Don’t feel like writing anything? Consider donating copies of some of your materials to relevant organizations. This is one of the most long-lasting ways to share your family history. I bet any historical society, genealogy society, or library would be thrilled to get a copy of a Civil War soldier’s journal from that area or copies of the family register from the family Bible.
Please note: if you ever decide to donate your unpublished research (notes, etc.) to a library or society, contact them first! Many (most) libraries have donation guidelines and cannot accept all donations of research collections.
Share on Social Media
Have you made a cool discovery in your family history? Consider sharing it on social media, like Facebook, Instagram, or Twitter. Look for Facebook groups that are focused on where your ancestor lived (or some other aspect of your ancestor). It’s true that this method of sharing is rather fleeting, but it is a way to reach people.
Share with Your Family
Sometimes we overlook the obvious. When was the last time we shared something about our family history with our family? I don’t mean printing off an ancestor chart or giving them a copy of a random census schedule. When was the last time you told a story of an ancestor? When was the last time you shared a little tidbit? (If you’ve had bad experiences when trying to share with family members, check out my post “How Not to Bore People With Genealogy.”)
How about you? What ways have you shared your family history besides an online tree?
Excellent and varied ideas, with so many possible and effective approaches. My thinking is very similar, so I added a link to your post on my earlier post here: https://climbingmyfamilytree.blogspot.com/2021/02/save-family-history-for-more-than-one.html
I never trusted ancestry from the beginning. I said from the beginning that this is what they were doing. Now they are just admitting it. Thanks for letting other people know about it. Never paid a cent for it. It’s at the library for free. Never put one thing on it. Didn’t trust the people behind it. And findagrave. I don’t subscribe to facebook, either. Same reason: facebook works the same way, You don’t own what you own. They do.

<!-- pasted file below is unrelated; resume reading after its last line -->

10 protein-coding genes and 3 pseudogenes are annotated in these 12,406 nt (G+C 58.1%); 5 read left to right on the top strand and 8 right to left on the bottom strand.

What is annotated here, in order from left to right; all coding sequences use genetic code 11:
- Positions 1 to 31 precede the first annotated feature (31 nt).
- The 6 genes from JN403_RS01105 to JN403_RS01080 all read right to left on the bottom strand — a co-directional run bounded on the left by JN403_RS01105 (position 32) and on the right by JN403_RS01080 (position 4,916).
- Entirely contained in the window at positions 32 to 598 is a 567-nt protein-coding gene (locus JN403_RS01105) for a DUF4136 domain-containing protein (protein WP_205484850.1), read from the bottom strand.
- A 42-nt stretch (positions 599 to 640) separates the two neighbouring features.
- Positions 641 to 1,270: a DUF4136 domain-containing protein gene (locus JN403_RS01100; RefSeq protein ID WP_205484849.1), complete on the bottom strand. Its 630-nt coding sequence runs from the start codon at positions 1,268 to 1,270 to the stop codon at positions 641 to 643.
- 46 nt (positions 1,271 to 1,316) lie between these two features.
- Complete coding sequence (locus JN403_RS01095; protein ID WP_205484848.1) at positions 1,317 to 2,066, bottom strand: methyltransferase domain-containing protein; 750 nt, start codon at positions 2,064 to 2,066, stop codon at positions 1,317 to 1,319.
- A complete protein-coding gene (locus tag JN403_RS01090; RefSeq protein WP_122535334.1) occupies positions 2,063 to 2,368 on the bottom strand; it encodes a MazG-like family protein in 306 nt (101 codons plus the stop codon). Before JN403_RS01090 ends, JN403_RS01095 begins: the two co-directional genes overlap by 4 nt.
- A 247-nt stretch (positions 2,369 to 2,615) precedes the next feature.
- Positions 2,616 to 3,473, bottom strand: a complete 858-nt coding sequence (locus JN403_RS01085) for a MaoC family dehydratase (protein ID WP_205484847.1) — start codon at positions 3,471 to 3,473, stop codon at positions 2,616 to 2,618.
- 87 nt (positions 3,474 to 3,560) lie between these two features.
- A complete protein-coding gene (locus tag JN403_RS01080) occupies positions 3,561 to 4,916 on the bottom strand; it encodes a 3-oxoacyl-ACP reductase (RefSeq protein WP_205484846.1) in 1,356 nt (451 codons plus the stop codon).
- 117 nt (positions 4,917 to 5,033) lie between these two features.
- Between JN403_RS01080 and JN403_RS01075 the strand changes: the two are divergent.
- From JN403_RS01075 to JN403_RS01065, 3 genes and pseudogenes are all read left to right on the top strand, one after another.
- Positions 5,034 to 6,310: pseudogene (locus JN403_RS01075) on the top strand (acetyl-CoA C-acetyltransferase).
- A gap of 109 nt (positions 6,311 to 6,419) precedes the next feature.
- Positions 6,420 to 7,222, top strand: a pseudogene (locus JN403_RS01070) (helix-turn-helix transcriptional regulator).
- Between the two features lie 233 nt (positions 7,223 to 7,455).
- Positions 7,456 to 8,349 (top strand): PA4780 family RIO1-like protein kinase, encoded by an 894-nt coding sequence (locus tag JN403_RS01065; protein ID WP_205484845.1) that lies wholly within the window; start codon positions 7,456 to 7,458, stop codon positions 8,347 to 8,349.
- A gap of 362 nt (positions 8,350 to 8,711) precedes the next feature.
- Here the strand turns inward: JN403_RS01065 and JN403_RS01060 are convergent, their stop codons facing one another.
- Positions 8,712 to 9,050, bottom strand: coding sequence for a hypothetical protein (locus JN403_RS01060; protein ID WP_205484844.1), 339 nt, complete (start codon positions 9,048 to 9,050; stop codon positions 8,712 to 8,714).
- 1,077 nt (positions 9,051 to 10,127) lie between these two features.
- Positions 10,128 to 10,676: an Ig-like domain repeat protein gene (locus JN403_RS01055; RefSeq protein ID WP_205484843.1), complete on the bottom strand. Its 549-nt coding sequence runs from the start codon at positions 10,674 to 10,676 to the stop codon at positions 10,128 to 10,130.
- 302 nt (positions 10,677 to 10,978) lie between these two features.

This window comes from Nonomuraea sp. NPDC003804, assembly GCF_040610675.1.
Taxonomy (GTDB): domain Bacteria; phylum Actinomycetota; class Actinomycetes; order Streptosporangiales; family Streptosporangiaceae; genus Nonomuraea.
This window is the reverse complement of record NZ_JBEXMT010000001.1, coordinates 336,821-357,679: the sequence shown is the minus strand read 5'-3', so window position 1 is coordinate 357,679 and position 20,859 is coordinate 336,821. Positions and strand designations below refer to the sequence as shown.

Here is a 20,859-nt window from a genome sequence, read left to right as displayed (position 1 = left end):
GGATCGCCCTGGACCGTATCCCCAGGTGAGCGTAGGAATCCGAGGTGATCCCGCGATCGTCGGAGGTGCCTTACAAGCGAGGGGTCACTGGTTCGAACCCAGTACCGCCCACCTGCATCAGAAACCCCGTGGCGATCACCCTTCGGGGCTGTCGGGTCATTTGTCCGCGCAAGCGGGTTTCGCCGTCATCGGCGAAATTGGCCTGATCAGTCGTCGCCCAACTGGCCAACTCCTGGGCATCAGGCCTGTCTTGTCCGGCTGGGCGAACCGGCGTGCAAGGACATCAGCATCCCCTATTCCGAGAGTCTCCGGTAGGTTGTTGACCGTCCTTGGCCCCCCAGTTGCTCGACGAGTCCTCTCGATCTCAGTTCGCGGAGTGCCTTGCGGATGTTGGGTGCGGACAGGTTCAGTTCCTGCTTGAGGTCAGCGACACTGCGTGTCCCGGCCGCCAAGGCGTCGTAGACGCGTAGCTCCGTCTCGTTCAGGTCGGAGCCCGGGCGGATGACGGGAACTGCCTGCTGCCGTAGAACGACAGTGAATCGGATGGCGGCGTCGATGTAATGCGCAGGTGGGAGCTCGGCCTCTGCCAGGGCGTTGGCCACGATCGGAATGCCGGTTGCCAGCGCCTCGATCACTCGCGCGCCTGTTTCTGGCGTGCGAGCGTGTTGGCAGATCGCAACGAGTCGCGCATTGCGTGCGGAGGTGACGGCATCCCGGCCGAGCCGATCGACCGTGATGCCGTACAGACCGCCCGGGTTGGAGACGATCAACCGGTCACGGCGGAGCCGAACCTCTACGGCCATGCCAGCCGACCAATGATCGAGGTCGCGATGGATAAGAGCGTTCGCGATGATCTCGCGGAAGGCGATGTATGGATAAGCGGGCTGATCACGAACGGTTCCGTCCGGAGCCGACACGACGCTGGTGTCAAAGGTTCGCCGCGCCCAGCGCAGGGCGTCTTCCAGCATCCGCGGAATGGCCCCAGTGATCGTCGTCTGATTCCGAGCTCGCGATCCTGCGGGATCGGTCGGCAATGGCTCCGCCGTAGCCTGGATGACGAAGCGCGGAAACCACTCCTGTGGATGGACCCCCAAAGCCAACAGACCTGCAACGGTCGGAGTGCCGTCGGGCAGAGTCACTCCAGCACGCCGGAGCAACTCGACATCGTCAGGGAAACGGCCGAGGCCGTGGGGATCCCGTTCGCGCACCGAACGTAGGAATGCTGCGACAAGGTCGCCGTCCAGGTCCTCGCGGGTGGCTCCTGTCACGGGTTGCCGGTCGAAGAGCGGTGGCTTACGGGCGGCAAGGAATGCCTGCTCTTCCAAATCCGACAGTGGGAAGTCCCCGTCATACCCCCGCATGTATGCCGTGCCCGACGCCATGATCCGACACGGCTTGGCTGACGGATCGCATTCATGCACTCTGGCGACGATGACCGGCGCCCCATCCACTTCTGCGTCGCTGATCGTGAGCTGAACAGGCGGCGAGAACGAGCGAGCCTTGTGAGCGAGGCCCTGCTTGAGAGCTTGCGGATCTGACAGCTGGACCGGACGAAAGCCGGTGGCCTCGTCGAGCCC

Another thought that I had this morning. Ancestry will be charging you to join, will take ownership of anything you put on it, and then charge other people for your information. A win-win-win for them. What is it for the subscriber?
I’ve spent covid quarantine writing genealogical biographies for my parents thru my 3rd great grandparents. They fill 3 2 inch notebooks, copies are for my 2 daughters and 4 siblings. Some biographies are 10 pages or less, a couple of biographies run over 100. I used the money I would have spent traveling to D.C., Fort Wayne, for my printing costs. I’m fortunate to be retired and settled myself into writing during the quarantine.
I liked your suggestion to write a book about one particular family. That’s doable. Then maybe another family…
Thank you for your suggestions! I think my favorite was to “add a weblink” to my blog post on an ancestor’s profile page on Ancestry.
One year for Thanksgiving, I asked my parents and sibs if we could reminisce a bit about growing up on the farm. My niece got out the albums of old family pictures. That’s all it took! We started reminiscing about milking the cows and riding bikes around the country neighborhoods. My sister and I listened in amazement to our brothers’ stories about drag racing on those country roads. And the few times they took the curves too fast! It’s a wonder they made it to adulthood! Long story short, I recorded our conversations and then over the next few years, I typed up what we said. I had to organize all stories about each topic together. I added in pictures from my digital files. (Our niece and nephew had digitized old family photos a few years before and given us each a copy). Each one of us got hard paper copies of my little booklet and our kids got a digital copy for Christmas. Plus, I sent copies to some interested cousins.
Oh, Amy, I love this. We’ve been thinking a lot about contextual archiving… a means to archive history, stories, documents — and yes, trees — but to do so in a way that puts the materials in context.
At Ponga.com that’s key to what we’re all about! From our perspective, it’s always been important to engage in family history stories in any channel that makes you happy. This is what helps us expand the world of #genealogists to include the #geneacurious … of #familyhistorians to include the #familyhistorycurious.
BUT it’s always super important to keep a clear eye as to the invasive privacy risks of over sharing. This is why Ponga itself is always private, but the content you bring in can be public OR private.